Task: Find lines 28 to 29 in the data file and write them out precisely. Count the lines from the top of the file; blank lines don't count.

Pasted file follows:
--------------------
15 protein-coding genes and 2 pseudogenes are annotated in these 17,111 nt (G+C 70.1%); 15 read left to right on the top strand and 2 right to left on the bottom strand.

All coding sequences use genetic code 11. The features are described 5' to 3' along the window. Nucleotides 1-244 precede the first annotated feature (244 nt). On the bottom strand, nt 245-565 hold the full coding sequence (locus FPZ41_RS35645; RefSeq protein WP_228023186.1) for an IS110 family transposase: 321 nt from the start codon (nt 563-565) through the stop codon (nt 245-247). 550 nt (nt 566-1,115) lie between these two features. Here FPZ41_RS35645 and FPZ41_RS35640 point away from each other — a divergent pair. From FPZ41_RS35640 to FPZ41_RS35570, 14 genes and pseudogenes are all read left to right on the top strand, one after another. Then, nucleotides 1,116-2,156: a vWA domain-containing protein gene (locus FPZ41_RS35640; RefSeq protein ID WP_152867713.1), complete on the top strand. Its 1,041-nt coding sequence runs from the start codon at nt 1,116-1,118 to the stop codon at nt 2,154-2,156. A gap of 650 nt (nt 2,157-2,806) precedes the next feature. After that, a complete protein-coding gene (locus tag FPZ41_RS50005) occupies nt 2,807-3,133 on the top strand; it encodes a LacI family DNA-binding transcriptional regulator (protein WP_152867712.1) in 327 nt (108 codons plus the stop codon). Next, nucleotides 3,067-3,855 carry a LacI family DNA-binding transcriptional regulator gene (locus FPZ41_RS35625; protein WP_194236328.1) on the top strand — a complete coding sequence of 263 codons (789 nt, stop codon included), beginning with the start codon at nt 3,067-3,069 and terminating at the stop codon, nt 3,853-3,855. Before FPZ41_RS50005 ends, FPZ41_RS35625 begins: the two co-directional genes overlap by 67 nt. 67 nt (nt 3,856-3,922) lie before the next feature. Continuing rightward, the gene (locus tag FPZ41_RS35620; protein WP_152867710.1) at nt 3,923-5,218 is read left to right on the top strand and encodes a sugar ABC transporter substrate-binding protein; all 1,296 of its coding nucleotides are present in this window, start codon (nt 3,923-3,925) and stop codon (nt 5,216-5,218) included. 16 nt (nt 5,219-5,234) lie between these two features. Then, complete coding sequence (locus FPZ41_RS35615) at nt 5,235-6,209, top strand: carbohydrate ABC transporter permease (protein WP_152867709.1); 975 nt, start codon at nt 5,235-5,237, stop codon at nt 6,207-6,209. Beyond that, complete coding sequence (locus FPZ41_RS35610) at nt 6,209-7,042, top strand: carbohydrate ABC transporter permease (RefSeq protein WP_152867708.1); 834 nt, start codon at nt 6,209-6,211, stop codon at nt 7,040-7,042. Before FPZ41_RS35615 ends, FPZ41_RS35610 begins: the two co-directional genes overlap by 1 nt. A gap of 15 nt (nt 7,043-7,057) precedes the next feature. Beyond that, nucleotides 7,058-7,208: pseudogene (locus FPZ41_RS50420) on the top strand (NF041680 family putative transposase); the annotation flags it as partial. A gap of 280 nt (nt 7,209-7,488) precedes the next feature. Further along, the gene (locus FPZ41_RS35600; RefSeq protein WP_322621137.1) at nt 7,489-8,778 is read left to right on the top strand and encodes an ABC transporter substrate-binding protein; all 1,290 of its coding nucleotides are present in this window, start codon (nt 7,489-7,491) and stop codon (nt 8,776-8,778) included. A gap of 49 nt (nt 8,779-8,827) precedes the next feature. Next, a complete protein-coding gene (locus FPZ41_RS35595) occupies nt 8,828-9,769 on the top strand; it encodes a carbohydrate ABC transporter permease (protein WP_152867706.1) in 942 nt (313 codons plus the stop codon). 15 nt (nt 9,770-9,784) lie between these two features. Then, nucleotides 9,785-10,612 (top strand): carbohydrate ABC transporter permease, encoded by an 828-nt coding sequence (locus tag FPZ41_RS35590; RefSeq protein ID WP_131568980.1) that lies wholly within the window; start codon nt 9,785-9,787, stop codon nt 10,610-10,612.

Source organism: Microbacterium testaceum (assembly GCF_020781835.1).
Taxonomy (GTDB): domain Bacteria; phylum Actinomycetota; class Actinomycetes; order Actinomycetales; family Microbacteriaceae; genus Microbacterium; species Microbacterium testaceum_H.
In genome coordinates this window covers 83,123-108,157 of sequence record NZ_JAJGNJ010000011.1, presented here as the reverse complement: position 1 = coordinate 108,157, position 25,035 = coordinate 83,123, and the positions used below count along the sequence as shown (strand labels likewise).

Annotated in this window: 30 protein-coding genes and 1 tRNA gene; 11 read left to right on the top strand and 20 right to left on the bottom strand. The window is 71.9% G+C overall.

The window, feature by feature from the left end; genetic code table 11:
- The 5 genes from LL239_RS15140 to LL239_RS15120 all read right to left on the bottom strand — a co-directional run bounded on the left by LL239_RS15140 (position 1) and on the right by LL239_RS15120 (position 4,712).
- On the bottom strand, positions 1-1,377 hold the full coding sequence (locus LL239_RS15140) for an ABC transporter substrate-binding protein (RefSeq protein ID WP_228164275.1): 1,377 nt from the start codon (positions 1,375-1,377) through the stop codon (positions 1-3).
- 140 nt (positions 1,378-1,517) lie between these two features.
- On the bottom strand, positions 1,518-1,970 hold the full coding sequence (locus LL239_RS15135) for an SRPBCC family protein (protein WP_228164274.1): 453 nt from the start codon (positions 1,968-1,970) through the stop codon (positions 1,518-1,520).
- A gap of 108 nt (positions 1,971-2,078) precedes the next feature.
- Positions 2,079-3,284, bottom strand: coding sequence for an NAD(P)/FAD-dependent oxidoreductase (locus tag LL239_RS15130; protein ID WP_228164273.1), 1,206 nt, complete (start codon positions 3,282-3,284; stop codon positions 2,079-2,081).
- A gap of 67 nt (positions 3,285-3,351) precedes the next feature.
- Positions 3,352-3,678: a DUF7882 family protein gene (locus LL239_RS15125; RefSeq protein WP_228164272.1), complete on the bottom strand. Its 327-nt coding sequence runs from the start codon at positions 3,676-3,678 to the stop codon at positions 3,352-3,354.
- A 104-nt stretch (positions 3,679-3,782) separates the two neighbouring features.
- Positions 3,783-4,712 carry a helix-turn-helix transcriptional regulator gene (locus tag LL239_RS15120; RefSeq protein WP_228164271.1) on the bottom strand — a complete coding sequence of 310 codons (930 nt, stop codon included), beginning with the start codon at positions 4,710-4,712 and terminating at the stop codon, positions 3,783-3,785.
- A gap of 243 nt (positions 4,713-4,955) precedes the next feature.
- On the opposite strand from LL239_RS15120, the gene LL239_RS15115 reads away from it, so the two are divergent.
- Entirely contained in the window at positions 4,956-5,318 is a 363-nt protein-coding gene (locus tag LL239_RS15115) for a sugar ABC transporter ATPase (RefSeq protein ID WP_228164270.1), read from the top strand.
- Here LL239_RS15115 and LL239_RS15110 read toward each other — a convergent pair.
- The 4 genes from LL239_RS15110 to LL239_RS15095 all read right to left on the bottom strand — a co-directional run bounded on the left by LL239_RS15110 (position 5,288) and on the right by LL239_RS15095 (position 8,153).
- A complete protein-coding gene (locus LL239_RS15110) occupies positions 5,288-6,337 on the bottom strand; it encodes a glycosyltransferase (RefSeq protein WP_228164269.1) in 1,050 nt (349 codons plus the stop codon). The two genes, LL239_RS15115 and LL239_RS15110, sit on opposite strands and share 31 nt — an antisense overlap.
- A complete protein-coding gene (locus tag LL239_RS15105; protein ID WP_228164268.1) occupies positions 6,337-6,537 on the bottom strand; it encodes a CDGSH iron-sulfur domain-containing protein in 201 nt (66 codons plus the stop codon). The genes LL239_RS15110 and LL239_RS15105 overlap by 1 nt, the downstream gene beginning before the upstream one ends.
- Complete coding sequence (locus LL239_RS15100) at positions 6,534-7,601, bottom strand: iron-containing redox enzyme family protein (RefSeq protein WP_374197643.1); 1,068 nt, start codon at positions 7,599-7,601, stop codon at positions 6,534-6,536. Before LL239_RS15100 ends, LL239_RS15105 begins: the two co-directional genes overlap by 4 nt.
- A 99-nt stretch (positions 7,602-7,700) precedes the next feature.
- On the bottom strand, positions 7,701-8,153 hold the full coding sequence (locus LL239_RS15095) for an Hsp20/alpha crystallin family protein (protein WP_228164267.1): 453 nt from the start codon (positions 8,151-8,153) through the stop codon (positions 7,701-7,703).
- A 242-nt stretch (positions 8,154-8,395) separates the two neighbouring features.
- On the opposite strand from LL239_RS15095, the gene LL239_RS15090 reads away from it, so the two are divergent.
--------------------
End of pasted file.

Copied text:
- A 242-nt stretch (positions 8,154-8,395) separates the two neighbouring features.
- On the opposite strand from LL239_RS15095, the gene LL239_RS15090 reads away from it, so the two are divergent.